Calvin Demba on ‘Supacell’, superpowers… and ‘Kerching!’

As 'Supacell' hits Netflix, actor Calvin Demba talks superpowers, authentic storytelling, and transcending being the comic relief — all while battling a nasty bout of hay fever.

“Word will get around that you’re this Messiah person who’s got these powers and before you know it you’re doing more favours than anything […] I’d only be the healer if I got to wear a balaclava.” Though Calvin Demba is decidedly modest about it, he’s funny, something I get a taste of when I ask him what superpower he’d go for. That comes up in conversation because Demba is about to grace our screens in Netflix’s Supacell, a kind of new-gen Misfits that follows a slew of South Londoners who suddenly develop superhuman abilities. Demba plays Rodney in the series, a “wheeler dealer”, as Demba puts it, who’s “got that charm of someone who’s grinded on the streets”. Rodney isn’t Supacell’s comic relief, per se (“he’s a layered character […] he has got pain there”) but it could definitely be said that Rodney plays to Demba’s strengths. Though you might recognise Demba from films like Kingsman: The Golden Circle and TV shows like Youngers, it’s his work behind the camera in shorts like Rue Boy (which he also stars in) and BabyDolls where the East Londoner really shines. 

In both Rue Boy and BabyDolls, dialogue comes in the form of pithy spoken verse (penned by Demba) that muses on everything from male bravado to internalised homophobia. I resisted the urge to tell Demba that you could take the dialogue from his shorts, pop it on a Mike Skinner-esque beat and make 2024’s answer to ‘The Irony of It All’, but it would be true (in the best way possible). It’s Demba’s penchant for this kind of writing that attracted him to Supacell, too. Written and directed by rapper Rapman, Supacell is hot on the heels of not only Rapman’s feature Blue Story, but a short that Demba sings the praises of called Shiro’s Story, which is narrated through the medium of rap. “I think he’s a true artist,” says Demba when we talk about the Supacell director. 

Ahead of the release of Supacell on Netflix tomorrow, HUNGER sits down with the actor, writer and director to chat about the importance of representation behind the scenes, shooting on location in Deptford… and that CBBC programme Kerching!

Calvin wears full look by KENZO and watch by HUBLOT.

Amber Rawlings: Hey Calvin. How’s life treating you at the moment? 

Calvin Demba: Yeah, I can’t complain. The only thing I’ve been complaining about is my hayfever. That’s really kicking off. Beyond that, great — glorious. We’ve been doing a lot of press for Supacell and yesterday I saw a friend’s short film that won at South by Southwest. Hopefully we’re collaborating on a project together – one that I hope to direct – in the near future. Things look promising. Just trying to stay in a positive mind frame, you know. 

AR: Supacell comes out next week. Even at this stage in your career, do you feel nervous before something’s released? Things that go out on Netflix tend to absolutely blow up.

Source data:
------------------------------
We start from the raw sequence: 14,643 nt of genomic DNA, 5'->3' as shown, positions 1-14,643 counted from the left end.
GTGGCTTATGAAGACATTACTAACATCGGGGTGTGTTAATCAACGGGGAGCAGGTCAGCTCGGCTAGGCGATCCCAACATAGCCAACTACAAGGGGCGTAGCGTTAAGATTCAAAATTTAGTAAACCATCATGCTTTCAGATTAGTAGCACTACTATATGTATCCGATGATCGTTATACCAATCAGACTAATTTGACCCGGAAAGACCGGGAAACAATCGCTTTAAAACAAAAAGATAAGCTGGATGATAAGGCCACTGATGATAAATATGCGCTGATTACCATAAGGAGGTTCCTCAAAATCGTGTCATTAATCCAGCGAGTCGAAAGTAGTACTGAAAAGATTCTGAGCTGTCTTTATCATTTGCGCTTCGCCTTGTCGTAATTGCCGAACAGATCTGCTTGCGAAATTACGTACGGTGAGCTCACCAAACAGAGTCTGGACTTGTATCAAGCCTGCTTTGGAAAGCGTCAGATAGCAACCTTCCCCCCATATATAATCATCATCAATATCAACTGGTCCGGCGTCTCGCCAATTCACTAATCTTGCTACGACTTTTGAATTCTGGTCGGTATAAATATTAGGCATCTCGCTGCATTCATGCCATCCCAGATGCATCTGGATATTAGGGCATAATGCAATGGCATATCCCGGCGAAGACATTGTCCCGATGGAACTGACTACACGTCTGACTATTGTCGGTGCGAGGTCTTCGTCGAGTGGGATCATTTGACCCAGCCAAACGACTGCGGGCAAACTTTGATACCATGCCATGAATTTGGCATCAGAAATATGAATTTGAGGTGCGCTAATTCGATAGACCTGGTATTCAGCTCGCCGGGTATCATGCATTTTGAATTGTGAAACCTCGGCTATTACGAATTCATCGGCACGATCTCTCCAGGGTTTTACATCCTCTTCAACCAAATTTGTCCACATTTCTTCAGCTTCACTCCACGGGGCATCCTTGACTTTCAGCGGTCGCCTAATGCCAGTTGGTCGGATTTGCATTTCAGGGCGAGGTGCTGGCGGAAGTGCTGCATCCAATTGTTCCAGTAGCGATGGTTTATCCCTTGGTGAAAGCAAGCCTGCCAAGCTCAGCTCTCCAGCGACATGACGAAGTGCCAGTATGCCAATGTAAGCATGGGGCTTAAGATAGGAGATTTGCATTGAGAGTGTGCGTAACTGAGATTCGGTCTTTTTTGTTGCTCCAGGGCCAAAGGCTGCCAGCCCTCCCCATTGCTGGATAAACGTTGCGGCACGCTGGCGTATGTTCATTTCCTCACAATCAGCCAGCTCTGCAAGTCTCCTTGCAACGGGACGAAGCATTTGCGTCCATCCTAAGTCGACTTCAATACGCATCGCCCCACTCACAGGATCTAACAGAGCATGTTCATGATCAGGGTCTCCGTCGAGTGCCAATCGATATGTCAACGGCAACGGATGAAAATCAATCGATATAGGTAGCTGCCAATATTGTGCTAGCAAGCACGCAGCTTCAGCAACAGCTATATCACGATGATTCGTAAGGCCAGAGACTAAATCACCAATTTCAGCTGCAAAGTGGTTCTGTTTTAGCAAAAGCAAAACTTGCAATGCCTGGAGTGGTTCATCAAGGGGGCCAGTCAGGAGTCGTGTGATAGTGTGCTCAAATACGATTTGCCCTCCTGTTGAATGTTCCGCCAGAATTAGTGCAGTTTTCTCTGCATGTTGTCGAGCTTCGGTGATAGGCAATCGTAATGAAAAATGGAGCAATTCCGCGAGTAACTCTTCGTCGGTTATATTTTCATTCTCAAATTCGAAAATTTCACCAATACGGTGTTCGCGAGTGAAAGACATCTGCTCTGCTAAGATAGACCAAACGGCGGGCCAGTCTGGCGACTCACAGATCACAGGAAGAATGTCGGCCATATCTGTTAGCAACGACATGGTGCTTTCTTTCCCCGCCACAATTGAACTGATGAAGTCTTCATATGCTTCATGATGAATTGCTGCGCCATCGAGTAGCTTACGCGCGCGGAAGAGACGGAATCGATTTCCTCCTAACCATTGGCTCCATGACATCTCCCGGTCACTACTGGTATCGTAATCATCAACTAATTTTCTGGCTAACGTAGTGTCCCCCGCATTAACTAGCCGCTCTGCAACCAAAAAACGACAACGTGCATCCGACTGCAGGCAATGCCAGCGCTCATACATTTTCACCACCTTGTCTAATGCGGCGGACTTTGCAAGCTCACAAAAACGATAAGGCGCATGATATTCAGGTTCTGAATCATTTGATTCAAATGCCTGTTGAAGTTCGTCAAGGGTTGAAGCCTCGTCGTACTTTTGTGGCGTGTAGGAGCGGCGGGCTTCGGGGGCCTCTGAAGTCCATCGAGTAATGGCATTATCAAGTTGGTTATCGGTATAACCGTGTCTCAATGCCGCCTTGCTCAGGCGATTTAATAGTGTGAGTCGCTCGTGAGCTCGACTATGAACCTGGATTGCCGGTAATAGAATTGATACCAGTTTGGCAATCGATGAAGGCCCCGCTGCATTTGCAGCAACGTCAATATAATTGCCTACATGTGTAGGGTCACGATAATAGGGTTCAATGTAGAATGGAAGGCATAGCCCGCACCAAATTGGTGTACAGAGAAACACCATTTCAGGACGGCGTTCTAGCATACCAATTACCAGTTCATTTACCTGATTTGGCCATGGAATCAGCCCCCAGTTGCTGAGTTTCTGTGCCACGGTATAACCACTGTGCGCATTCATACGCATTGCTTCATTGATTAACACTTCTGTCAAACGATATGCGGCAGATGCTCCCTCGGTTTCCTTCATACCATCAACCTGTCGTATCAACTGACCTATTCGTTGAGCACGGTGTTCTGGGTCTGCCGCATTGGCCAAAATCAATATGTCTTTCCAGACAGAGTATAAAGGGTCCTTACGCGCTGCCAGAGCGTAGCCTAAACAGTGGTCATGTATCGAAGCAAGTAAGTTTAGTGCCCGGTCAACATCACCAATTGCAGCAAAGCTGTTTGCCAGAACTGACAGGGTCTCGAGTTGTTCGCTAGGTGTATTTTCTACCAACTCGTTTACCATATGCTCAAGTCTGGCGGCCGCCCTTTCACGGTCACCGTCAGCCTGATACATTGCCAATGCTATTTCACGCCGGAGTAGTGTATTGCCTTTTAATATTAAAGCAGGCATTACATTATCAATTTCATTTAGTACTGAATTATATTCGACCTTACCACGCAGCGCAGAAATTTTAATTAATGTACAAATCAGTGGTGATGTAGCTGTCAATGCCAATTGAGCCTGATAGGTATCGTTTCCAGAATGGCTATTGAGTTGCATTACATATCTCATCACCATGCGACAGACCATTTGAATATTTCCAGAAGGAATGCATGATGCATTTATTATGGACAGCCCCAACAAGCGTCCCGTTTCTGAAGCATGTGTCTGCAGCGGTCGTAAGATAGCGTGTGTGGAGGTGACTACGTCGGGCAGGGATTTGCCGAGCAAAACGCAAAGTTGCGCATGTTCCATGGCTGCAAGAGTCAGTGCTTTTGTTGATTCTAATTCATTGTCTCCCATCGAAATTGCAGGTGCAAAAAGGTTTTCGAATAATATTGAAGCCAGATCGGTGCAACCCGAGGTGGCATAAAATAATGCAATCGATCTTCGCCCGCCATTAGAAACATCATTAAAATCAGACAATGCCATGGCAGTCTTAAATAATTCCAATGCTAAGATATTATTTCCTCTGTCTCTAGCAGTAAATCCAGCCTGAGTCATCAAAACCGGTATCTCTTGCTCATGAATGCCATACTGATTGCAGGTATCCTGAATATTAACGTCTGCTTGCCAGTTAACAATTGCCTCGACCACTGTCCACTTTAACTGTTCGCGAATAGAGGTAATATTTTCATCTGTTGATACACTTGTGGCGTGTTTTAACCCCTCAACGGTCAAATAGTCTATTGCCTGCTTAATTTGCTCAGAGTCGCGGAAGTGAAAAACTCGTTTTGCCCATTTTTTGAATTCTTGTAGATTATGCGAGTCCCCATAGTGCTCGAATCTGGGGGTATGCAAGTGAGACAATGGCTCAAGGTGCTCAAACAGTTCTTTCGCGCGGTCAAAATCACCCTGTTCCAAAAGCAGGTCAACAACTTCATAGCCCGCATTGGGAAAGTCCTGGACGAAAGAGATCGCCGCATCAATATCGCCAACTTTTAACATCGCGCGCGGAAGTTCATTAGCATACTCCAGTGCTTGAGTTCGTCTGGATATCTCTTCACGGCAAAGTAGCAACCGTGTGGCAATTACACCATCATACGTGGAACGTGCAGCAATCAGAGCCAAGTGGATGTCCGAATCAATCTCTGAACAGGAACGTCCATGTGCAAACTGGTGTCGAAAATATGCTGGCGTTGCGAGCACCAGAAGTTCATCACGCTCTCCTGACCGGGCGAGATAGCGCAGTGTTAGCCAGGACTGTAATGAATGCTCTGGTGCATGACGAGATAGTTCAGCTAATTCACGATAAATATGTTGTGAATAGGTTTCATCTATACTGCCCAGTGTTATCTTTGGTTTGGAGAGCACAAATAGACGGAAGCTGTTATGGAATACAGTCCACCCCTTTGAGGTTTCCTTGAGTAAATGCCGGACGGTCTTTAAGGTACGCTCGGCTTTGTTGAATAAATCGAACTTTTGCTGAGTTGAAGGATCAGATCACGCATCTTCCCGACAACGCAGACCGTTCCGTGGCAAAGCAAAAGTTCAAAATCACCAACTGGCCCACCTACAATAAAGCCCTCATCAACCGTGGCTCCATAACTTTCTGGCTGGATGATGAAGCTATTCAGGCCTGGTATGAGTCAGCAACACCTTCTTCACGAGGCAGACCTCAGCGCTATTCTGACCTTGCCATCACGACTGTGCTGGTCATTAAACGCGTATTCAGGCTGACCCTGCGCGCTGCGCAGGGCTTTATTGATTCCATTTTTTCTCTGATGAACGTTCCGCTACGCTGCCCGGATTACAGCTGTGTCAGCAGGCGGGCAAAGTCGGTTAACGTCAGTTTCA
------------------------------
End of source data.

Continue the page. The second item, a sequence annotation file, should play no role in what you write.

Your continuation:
CD: I wouldn’t say I suffer with anxiety or anything like that, but I do have thoughts that every actor or artist has. Like, am I good enough? You know, imposter syndrome things. But ultimately I feel like we’ve made something that a lot of people will resonate with. What we’ve made is quite organic and authentic. It’s come from a real place — Rapman really did live in South London and the characters all feed into the South London scene. I think on that side of things, we’re going to be safe. But obviously taste is subjective, so there’s going to be some people that won’t resonate with what we’ve done. For me, I just love acting and performing and the hype that could be created from being on a platform like Netflix is fun, but it’s not the reason I do it, you know? I’m just grateful that I had the opportunity to be in the show. Whatever comes of it, comes of it. We’ll see what happens.

Calvin wears suit by AGNES B, shoes by R&B, socks by DIOR, glasses by HOT FUTURES and top by AMI.

AR: ​​I watched a few of your shorts [BabyDolls; Rue Boy] and I think it could be said you’ve got a thing for comedy. Is that part of what drew you to the role of Rodney in Supacell? In those first couple of episodes, he brings a lot of humour.

CD: I spoke with Raps and he said there’s moments where Rodney has the opportunity to be the comic relief. You know, immediately there’s tension for Tosin [Cole’s] character, but Rodney is just a kind of wheeler-dealer. He’s got that charm of someone who’s grinded on the streets. But I think he’s a layered character. Underneath it, he has got pain there and that’s alluded to. It’s complex in that regard. He’s definitely a lot of fun to play. Comedy is something that I think is true to life. Life is hilarious. It’s absurd. It’s very kind of you to say that you found Rodney funny. I definitely didn’t play it for laughs, but if he’s funny, he’s funny. I’ll take it where I can get it. 

AR: What drew you to Supacell in a broader sense? I wondered if there was anything in that there’s such an oversaturation of white-led superhero stuff, and Supacell is obviously really refreshing in that sense. 

CD: Potentially. One thing I did love about being in Supacell is that the diversity that you see on screen wasn’t just happening on screen. It was happening beyond that — the DoP, the head of makeup and the head of costume were all POC. You know, there’s always a push for being more inclusive in front of the screen, but when it’s not reflected behind, sometimes it feels like a bit of a facade. Ultimately I wanted to work with Rapman, who’s obviously our writer, director and showrunner. He did this thing called Shiro’s Story, which is spoken almost as a rap verse, and that’s something I’ve kind of done with my films, too. But, yeah, I’ve been a fan since before Blue Story. I think he’s a true artist. 

Calvin wears full look by LANVIN, shoes by GHBASS and bracelet by PATTARAPHAN.

AR: At the moment there’s somewhat of a thing for musicians stepping behind the camera. Jeymes Samuel’s The Book of Clarence, for example, and obviously Supacell. What do you think Rapman brings to the production that’s different to directors without that background?